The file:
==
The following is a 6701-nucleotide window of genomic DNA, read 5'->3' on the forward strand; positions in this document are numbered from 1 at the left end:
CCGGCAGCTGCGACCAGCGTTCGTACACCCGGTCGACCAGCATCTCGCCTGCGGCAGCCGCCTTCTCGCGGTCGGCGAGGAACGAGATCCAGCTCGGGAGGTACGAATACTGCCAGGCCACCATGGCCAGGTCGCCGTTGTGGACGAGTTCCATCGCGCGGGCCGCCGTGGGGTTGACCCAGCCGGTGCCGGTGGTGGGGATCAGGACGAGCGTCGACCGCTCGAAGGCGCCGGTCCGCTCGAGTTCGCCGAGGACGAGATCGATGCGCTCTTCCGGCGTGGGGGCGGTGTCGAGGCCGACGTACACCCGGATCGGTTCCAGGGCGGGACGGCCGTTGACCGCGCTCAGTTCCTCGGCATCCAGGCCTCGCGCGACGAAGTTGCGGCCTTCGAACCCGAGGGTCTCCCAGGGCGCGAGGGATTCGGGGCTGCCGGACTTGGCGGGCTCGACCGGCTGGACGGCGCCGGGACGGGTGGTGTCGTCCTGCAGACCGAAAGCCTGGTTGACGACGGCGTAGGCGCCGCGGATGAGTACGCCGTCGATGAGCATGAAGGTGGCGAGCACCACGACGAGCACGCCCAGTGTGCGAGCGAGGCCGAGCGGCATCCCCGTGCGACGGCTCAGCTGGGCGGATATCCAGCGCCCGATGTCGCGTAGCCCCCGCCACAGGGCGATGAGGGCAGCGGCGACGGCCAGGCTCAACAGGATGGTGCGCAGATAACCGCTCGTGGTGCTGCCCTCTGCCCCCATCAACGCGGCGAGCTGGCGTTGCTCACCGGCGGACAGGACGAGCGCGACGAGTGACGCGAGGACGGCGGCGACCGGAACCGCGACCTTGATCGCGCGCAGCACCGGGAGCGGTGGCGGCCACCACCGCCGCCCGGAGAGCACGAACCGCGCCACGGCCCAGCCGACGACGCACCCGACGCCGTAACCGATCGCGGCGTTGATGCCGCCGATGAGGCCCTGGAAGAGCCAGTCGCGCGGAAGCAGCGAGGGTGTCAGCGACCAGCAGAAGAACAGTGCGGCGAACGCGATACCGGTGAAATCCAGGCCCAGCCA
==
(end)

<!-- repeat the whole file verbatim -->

The following is a 6701-nucleotide window of genomic DNA, read 5'->3' on the forward strand; positions in this document are numbered from 1 at the left end:
CCGGCAGCTGCGACCAGCGTTCGTACACCCGGTCGACCAGCATCTCGCCTGCGGCAGCCGCCTTCTCGCGGTCGGCGAGGAACGAGATCCAGCTCGGGAGGTACGAATACTGCCAGGCCACCATGGCCAGGTCGCCGTTGTGGACGAGTTCCATCGCGCGGGCCGCCGTGGGGTTGACCCAGCCGGTGCCGGTGGTGGGGATCAGGACGAGCGTCGACCGCTCGAAGGCGCCGGTCCGCTCGAGTTCGCCGAGGACGAGATCGATGCGCTCTTCCGGCGTGGGGGCGGTGTCGAGGCCGACGTACACCCGGATCGGTTCCAGGGCGGGACGGCCGTTGACCGCGCTCAGTTCCTCGGCATCCAGGCCTCGCGCGACGAAGTTGCGGCCTTCGAACCCGAGGGTCTCCCAGGGCGCGAGGGATTCGGGGCTGCCGGACTTGGCGGGCTCGACCGGCTGGACGGCGCCGGGACGGGTGGTGTCGTCCTGCAGACCGAAAGCCTGGTTGACGACGGCGTAGGCGCCGCGGATGAGTACGCCGTCGATGAGCATGAAGGTGGCGAGCACCACGACGAGCACGCCCAGTGTGCGAGCGAGGCCGAGCGGCATCCCCGTGCGACGGCTCAGCTGGGCGGATATCCAGCGCCCGATGTCGCGTAGCCCCCGCCACAGGGCGATGAGGGCAGCGGCGACGGCCAGGCTCAACAGGATGGTGCGCAGATAACCGCTCGTGGTGCTGCCCTCTGCCCCCATCAACGCGGCGAGCTGGCGTTGCTCACCGGCGGACAGGACGAGCGCGACGAGTGACGCGAGGACGGCGGCGACCGGAACCGCGACCTTGATCGCGCGCAGCACCGGGAGCGGTGGCGGCCACCACCGCCGCCCGGAGAGCACGAACCGCGCCACGGCCCAGCCGACGACGCACCCGACGCCGTAACCGATCGCGGCGTTGATGCCGCCGATGAGGCCCTGGAAGAGCCAGTCGCGCGGAAGCAGCGAGGGTGTCAGCGACCAGCAGAAGAACAGTGCGGCGAACGCGATACCGGTGAAATCCAGGCCCAGCCA